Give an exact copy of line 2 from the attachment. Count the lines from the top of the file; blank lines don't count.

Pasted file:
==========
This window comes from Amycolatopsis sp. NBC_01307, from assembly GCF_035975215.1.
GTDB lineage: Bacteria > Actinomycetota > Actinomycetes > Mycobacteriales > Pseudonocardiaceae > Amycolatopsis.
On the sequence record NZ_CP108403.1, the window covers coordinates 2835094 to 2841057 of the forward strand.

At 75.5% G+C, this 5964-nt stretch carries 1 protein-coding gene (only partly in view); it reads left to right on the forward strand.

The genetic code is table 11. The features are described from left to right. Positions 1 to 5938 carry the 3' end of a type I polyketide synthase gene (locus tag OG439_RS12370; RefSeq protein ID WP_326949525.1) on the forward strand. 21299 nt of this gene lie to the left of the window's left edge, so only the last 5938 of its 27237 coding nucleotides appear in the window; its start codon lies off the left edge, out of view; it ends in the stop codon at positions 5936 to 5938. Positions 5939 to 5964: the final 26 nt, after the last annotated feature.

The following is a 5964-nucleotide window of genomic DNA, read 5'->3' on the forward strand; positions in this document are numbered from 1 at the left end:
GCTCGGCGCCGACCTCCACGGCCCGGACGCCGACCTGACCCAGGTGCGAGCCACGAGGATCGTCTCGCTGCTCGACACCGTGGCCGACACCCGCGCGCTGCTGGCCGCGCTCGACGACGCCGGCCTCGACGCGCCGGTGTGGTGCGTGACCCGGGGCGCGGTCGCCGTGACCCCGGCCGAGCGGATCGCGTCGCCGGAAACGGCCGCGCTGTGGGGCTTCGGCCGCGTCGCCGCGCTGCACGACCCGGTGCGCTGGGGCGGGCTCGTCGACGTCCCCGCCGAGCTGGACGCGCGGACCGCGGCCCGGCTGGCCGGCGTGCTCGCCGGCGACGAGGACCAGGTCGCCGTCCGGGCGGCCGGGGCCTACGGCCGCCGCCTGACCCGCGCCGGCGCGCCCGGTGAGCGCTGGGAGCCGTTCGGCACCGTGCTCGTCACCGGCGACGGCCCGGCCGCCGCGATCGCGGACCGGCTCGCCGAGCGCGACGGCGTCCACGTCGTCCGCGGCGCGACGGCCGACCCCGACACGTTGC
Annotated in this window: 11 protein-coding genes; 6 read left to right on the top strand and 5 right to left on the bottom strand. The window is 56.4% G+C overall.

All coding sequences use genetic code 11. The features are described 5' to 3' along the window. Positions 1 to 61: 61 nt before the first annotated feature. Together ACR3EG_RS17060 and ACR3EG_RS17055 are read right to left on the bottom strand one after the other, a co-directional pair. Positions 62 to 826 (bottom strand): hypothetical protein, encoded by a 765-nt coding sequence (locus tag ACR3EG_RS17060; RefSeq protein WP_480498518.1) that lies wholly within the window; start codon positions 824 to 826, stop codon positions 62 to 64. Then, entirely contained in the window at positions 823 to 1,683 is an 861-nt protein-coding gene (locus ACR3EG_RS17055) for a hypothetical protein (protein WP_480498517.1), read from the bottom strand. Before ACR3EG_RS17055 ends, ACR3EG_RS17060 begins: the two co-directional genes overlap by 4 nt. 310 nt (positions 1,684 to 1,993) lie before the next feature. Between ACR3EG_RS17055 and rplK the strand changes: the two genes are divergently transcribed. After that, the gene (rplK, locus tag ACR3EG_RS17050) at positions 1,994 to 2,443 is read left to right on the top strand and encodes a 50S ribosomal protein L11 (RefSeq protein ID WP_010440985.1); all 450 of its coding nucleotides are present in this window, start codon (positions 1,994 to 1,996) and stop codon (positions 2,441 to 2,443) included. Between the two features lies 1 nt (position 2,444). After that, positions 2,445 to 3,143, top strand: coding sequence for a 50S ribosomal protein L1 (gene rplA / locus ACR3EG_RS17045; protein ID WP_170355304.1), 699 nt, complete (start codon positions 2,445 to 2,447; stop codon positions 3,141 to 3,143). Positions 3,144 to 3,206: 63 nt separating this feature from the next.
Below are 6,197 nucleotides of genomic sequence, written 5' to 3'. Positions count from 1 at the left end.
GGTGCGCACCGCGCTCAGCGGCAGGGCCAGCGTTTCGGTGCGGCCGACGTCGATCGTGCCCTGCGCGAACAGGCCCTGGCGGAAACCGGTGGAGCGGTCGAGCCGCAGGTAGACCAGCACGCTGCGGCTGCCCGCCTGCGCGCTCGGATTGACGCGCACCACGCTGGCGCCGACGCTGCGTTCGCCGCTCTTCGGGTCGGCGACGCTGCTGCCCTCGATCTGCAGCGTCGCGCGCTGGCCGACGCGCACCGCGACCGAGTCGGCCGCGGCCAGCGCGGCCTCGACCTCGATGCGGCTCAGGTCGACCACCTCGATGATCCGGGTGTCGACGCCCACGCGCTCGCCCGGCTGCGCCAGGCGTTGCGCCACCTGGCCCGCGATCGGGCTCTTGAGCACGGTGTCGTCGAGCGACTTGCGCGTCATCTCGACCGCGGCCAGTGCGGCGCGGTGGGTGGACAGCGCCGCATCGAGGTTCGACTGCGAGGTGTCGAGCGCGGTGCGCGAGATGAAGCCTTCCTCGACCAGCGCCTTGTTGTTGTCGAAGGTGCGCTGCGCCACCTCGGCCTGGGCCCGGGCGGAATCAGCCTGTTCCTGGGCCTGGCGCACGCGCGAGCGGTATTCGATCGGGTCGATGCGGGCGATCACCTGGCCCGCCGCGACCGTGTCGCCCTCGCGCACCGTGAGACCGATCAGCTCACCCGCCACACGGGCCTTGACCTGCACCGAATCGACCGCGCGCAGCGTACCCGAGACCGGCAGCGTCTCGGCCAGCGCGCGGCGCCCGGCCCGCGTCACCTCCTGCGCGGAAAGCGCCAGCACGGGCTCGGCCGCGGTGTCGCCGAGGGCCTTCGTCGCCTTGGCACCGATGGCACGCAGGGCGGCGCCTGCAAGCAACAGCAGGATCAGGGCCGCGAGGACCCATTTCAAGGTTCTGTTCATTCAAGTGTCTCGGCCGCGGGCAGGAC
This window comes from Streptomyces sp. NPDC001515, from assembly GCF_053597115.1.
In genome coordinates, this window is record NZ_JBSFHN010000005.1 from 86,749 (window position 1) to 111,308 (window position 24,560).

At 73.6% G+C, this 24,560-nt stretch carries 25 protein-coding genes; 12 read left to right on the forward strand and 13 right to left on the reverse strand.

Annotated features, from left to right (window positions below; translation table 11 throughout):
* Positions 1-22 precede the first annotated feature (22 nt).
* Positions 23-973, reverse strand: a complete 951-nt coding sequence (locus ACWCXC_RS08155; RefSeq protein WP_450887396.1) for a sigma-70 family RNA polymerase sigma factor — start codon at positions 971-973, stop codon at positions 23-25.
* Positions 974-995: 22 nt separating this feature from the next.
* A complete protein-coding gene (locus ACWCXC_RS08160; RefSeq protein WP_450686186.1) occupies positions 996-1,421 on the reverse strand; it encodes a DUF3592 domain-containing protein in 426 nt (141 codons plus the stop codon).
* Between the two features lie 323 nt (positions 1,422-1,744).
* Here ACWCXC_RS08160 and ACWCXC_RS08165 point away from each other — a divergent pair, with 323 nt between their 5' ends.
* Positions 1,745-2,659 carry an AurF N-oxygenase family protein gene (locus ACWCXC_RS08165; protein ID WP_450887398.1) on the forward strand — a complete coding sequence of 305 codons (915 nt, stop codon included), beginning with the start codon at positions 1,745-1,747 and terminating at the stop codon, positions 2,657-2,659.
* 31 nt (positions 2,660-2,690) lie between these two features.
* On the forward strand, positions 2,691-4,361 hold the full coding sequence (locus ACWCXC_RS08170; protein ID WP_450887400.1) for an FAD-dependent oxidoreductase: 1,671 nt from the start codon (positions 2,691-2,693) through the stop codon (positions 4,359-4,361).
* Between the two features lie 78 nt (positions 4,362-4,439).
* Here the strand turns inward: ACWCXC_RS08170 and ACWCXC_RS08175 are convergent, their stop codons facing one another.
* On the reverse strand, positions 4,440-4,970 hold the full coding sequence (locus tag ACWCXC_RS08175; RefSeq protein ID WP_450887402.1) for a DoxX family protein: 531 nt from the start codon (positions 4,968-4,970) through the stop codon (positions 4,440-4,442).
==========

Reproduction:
GTDB lineage: Bacteria > Actinomycetota > Actinomycetes > Mycobacteriales > Pseudonocardiaceae > Amycolatopsis.